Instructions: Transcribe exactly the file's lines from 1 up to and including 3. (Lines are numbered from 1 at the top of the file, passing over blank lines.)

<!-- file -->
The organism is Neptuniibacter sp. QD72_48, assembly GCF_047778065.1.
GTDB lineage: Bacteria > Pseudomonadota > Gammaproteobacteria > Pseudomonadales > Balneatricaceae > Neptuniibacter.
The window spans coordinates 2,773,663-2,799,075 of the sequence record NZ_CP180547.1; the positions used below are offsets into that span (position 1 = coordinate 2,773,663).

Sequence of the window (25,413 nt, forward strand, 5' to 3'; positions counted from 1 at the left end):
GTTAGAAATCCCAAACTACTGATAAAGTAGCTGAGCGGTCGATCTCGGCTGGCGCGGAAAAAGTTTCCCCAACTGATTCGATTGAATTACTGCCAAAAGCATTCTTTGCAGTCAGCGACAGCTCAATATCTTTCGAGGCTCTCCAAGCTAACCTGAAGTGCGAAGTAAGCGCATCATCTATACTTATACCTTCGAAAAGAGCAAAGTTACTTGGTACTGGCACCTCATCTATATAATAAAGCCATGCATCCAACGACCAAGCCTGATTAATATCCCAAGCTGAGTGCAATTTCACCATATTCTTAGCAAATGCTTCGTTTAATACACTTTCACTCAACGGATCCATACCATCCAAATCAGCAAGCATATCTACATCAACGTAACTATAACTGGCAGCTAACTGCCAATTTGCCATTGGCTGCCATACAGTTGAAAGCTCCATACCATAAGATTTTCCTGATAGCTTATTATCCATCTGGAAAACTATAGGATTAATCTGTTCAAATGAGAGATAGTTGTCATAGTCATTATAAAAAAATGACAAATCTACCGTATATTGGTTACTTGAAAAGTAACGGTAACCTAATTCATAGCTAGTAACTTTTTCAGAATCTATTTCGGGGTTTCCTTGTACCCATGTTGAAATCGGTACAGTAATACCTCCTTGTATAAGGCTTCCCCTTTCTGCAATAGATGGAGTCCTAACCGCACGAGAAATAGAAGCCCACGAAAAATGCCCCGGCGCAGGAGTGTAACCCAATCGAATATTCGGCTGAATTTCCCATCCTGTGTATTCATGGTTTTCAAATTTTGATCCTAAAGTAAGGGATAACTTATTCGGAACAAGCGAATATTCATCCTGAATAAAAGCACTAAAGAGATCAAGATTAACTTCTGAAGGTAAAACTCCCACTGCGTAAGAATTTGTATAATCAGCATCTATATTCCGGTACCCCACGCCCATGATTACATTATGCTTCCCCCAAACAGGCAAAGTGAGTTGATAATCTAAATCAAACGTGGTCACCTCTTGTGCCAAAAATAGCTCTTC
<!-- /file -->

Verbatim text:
The organism is Neptuniibacter sp. QD72_48, assembly GCF_047778065.1.
GTDB lineage: Bacteria > Pseudomonadota > Gammaproteobacteria > Pseudomonadales > Balneatricaceae > Neptuniibacter.
The window spans coordinates 2,773,663-2,799,075 of the sequence record NZ_CP180547.1; the positions used below are offsets into that span (position 1 = coordinate 2,773,663).